Team Marketing Ruminations—MLB FCI, Women’s Pay Gains & Giant Colons

Tidbits, Thoughts & Tips around sports business…

News, notes and nuggets from our Publisher

Hello Friends:

The 2021 MLB FCI® looks at how teams’ market size correlates to their Fan Cost Index®

It feels like an eternity here since we last published one of our exclusive Fan Cost Index® reports. I think I read somewhere that Albert Einstein himself calculated 300 days of pandemic time basically equal an eternity.

Good news is that our look at 2021 Major League Baseball fan costs is now live! Head here to check out the 2021 MLB FCI®. (You must be a registered Team Marketing Report member to view.)

Even better news is over the coming weeks we’ll publish the 2021 NFL FCI. Then we’ll follow that up with NBA FCIs and NHL FCIs, all before the end of the year. That’s right, FCIs plural, as we’ll have a look back at both leagues’ pandemic-ravaged 2020-21 seasons and bring you up to date on their 2021-22 numbers.

Exciting times here at TMR.

Topline MLB FCI takeaways

The MLB FCI tells a tale of teams being cautious about ticket price changes, while looking to recoup some losses by increasing costs on other FCI elements. Beer and souvenir hats increased the most, and second most, respectively, of any time in the past 20 seasons.

View all the numbers and insights in our complete MLB FCI analysis now.

Love the FCI? Well, stay tuned to TMR because NFL, NBA and NHL are all on the very near horizon as we “return to normal” around here.

A few other ruminations while we’re at it…

USWNT gains ground on equal pay

Interesting news in the soccersphere this week with word that the U.S. Soccer Federation (USSF) has had an epiphany, two-plus years after 28 U.S. Women’s National Team (USWNT) players sued for gender equality.

“U.S. Soccer firmly believes that the best path forward for all involved, and for the future of the sport in the United States, is a single pay structure for both senior national teams,” reads a statement from USSF, which did not release contract details.

The U.S. Women’s National Team Players Association’s contract expires at the end of this year.

In addition, the U.S. National Soccer Team Players Association, representing players on the U.S. Men’s National Team, has been working under the terms of a contract that expired in 2018.

Next up? FIFA, which will pay out $440 million in prize money to the men in the 2022 World Cup (up from $400 million in 2018, a 10% increase) while the 2023 Women’s World Cup will dish out $60 million (up from $38 million in 2019, a 57% increase).

Shameless TMR plug

Check out our SportsSponsor FactBook, yes, the old “blue book” and “sports marketers bible” is making a comeback! Please take a look, search for companies/teams/brands/media/etc. and share your feedback and suggestions with us.

While we’re on the subject of plugs — we’ve been busy painstakingly restoring the Team Marketing Report newsletter archives all of 1988-89-90-91 are currently up and searchable as well as various issues from 1992-2009. Head to the TMR Insider page and find insights, ideas and research that still work today.

Strong early returns for Payton & Eli

ESPN‘s “MegaCast” of Monday Night Football two days ago included the debut of Peyton and Eli Manning‘s show where they hang out and watch the MNF game live.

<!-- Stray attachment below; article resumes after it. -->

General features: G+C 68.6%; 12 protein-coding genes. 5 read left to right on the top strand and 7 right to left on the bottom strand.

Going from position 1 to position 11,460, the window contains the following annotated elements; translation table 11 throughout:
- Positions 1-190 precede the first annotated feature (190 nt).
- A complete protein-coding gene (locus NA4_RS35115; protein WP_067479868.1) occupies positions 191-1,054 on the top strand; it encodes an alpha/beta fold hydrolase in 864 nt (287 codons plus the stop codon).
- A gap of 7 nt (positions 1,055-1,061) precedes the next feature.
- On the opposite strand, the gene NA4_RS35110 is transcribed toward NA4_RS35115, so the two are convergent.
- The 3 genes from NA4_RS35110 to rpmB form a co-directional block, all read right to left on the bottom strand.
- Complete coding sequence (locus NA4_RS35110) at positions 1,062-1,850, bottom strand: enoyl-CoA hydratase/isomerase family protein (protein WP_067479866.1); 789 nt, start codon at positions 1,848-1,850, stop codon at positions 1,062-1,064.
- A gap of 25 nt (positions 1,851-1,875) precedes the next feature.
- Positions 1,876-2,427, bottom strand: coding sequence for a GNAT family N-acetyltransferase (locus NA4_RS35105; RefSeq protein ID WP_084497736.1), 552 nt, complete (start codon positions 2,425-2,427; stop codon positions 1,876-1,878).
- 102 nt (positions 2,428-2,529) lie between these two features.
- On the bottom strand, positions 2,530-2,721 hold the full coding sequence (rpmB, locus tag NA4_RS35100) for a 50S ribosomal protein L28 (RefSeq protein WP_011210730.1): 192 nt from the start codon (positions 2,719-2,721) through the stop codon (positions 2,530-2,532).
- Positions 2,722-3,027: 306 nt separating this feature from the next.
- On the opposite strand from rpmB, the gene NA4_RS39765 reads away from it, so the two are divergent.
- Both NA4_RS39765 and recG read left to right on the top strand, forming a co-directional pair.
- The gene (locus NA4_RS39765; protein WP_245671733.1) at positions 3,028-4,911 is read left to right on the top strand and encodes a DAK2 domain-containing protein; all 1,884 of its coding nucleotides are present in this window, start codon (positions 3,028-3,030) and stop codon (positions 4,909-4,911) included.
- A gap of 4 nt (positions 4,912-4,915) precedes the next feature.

As the New York Post‘s Andrew Marchand put it, ESPN is “paying the Mannings millions to do jazzed-up Zooms” but the Worldwide Leader is happy with the start, as Monday Night Football with Peyton and Eli registered an audience of 800,000 viewers on ESPN2 alone.

And there’s a fair amount of chatter out there.

My guy Joe Favorito does a terrific job looking at it all in his piece posted earlier today, “Peyton, Eli, Streaming and The Personal POV of Broadcast…MNF Won’t Be The Same (And That’s A Good Thing)…” Joe’s line that jumped out the most: “Traditionalists can mock, but you saw another glimpse of the future, get ready for more.”

Side note: If you don’t follow/read Joe across his newsletter, LinkedIn, Twitter, etc., you are missing out. He’s one of TMR’s Top Twitterers for good reason.

Last but not least

This is from a few weeks ago now, but I still can’t get this image out of my head:

“What in the holy hell is that?” you ask. Why, that’s Colleen the Colon, silly!

Comprehensive Cancer Centers of Nevada partnered with USL club Las Vegas Lights FC to bring Colleen to the Lights’ August 21 match, because, per the team, Colleen is “an oversized inflatable that fans will be asked to walk through upon entry to [Cashman Field]. Measuring over twelve feet wide and twelve feet tall, this inflatable allows fans to simulate walking through a human colon.  The experience is meant to teach individuals about normal colon tissue, Crohn’s disease, polyps, malignant polyps, colon cancer and advanced colon cancer.”

Sounds like the stuff of nightmares for fans of all ages.

“With our many partnerships, we seek to find new and interesting ways to educate the community about annual screenings and the benefits of finding cancer at its earliest stage,” explained John Bilstein, Comprehensive Cancer Centers of Nevada’s CEO. “We hope the Lights’ fans find this memorable and educational.”

If it does save one life, the terror of walking through a colon is worth it. Just don’t let yourself imagine it’s Bartolo Colon‘s colon.

Today’s social post worth a chuckle

From NLL‘s Panther City Lacrosse Club:

Have a weekend and, as always, stay fancentric friends!


Chris brings deep sports business experience to his role as publisher of TMR. He first put his sales, experiential marketing, PR, sales and valuation skills to work in sporting goods retail in 1986. He has since worked for brands and agencies across all major league sports, plus golf, college athletics, marathons and motorsports. Chris is also the proud founder of Painless Networking.